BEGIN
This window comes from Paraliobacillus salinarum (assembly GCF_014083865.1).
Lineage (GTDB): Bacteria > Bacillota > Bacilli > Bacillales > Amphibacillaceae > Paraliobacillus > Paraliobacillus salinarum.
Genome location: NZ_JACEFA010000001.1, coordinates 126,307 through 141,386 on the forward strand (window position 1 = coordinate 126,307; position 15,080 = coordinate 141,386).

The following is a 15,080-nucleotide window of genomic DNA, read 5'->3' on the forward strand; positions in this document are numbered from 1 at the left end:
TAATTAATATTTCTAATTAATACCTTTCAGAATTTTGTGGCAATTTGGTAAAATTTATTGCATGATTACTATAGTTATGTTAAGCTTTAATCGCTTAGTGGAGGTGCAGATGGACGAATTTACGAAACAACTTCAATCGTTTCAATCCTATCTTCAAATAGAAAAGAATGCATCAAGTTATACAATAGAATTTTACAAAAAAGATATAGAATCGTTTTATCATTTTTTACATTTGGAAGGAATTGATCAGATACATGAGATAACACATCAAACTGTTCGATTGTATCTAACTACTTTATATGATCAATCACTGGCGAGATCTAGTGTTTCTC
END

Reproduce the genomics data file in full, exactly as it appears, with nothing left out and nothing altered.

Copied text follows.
This window comes from Paraliobacillus salinarum (assembly GCF_014083865.1).
Lineage (GTDB): Bacteria > Bacillota > Bacilli > Bacillales > Amphibacillaceae > Paraliobacillus > Paraliobacillus salinarum.
Genome location: NZ_JACEFA010000001.1, coordinates 126,307 through 141,386 on the forward strand (window position 1 = coordinate 126,307; position 15,080 = coordinate 141,386).

The following is a 15,080-nucleotide window of genomic DNA, read 5'->3' on the forward strand; positions in this document are numbered from 1 at the left end:
TAATTAATATTTCTAATTAATACCTTTCAGAATTTTGTGGCAATTTGGTAAAATTTATTGCATGATTACTATAGTTATGTTAAGCTTTAATCGCTTAGTGGAGGTGCAGATGGACGAATTTACGAAACAACTTCAATCGTTTCAATCCTATCTTCAAATAGAAAAGAATGCATCAAGTTATACAATAGAATTTTACAAAAAAGATATAGAATCGTTTTATCATTTTTTACATTTGGAAGGAATTGATCAGATACATGAGATAACACATCAAACTGTTCGATTGTATCTAACTACTTTATATGATCAATCACTGGCGAGATCTAGTGTTTCTC